This Week in Green Energy

Africa’s green transition has failed to create more jobs, according to a new report by the International Labor Organization and the International Renewable Energy Agency. Despite a growth in capacity spurred on by investments in renewable energy over the last five years, only 320,000 Africans were employed in the sector, a 0.6 percent drop from 2018. The figure represents just 2.3 percent of global clean energy jobs.

In January, several African and international organizations jointly launched an Africa Renewable Energy Manufacturing Initiative to scale up the continent’s workforce, but it requires sustained efforts in skills training. As FP reported in August, African nations rich in key green energy minerals—including Zimbabwe, Zambia, Nigeria, and Ghana—have attempted to increase higher-paid jobs by restricting raw exports and building in contracts that require the training of local workers. Those measures have mainly benefited China over U.S. and European companies.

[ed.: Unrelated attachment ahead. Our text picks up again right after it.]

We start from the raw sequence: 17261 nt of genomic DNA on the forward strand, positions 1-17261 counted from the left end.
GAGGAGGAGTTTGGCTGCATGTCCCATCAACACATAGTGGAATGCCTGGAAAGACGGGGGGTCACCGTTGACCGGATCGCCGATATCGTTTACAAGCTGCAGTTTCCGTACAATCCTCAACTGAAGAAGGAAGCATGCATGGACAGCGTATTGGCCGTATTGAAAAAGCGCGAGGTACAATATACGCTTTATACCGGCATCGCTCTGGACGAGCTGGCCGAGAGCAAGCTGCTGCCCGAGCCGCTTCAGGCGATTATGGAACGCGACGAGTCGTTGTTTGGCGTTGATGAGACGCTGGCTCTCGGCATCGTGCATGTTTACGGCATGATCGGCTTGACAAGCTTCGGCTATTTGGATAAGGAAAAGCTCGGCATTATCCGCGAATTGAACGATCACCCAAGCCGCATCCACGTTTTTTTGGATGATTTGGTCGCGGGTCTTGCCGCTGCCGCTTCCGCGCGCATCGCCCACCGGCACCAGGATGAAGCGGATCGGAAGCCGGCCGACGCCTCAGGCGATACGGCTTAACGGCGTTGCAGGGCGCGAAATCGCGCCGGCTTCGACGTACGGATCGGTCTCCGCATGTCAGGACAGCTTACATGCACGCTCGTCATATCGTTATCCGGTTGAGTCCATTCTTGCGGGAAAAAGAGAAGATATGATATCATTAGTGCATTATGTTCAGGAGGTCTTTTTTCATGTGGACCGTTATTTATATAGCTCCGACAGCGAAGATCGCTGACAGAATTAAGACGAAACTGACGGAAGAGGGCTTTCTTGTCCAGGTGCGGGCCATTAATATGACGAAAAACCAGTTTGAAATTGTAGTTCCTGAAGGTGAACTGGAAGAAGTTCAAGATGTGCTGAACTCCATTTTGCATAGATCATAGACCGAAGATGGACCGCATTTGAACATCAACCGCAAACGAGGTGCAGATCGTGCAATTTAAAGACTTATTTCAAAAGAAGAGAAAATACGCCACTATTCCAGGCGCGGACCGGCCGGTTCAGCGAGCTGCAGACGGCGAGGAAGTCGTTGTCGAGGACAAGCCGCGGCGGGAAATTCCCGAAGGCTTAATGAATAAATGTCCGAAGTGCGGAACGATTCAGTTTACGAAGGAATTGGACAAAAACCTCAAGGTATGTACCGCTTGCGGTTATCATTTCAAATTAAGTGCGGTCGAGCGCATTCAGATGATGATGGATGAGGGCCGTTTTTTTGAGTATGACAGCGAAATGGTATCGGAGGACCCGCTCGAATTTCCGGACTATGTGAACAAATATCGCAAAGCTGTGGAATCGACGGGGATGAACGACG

FP’s Most Read This Week

What We’re Reading

Military land seizures in Nigeria. In 2015, the Nigerian military declared it had recaptured Gwoza, a town in northern Nigeria believed to be Boko Haram’s headquarters. But refugees who had fled Islamists returned to find their lucrative farms taken over by federal soldiers for personal profit, reports Ijasini Ijani in HumAngle. One farm seized by a high-ranking army officer yields an estimated $23,000 annually in crop sales within an area dependent on food aid. Today, many returnees say they are still denied access, while junior soldiers harvest their lands.

Open warfare in Darfur. Oct. 15 marked six months since a power struggle broke out between the Sudanese military and the paramilitary Rapid Support Forces (RSF) in the capital, Khartoum, and fighting has since spread to the war-weary Darfur region. In the New Humanitarian, Okech Francis reports from the Wedwiel refugee settlement in South Sudan, where those who fled fighting in Nyala, the capital of South Darfur, recounted the torture of civilians accused of belonging to the army and the abduction of women and girls by the RSF and allied militias.

Nosmot Gbadamosi is a multimedia journalist and the writer of Foreign Policy’s weekly Africa Brief. She has reported on human rights, the environment, and sustainable development from across the African continent. Twitter: @nosmotg